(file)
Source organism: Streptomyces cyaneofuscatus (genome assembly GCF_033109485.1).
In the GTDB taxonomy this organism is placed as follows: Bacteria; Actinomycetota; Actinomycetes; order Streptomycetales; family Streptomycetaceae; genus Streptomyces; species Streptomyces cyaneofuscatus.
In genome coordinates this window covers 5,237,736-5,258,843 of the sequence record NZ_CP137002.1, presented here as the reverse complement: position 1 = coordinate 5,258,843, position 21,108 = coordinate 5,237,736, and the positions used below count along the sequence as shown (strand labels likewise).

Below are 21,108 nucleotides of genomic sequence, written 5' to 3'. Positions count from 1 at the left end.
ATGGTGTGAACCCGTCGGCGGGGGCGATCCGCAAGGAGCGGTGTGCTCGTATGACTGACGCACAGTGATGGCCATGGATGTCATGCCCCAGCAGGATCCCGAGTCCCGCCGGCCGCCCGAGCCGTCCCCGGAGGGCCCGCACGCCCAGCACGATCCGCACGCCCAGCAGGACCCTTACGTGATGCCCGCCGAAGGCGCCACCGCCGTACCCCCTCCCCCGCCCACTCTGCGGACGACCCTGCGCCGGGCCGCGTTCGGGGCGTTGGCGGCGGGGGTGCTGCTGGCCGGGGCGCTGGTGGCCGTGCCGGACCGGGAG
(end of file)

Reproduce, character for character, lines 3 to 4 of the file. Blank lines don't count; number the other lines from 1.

In genome coordinates this window covers 5,237,736-5,258,843 of the sequence record NZ_CP137002.1, presented here as the reverse complement: position 1 = coordinate 5,258,843, position 21,108 = coordinate 5,237,736, and the positions used below count along the sequence as shown (strand labels likewise).

Below are 21,108 nucleotides of genomic sequence, written 5' to 3'. Positions count from 1 at the left end.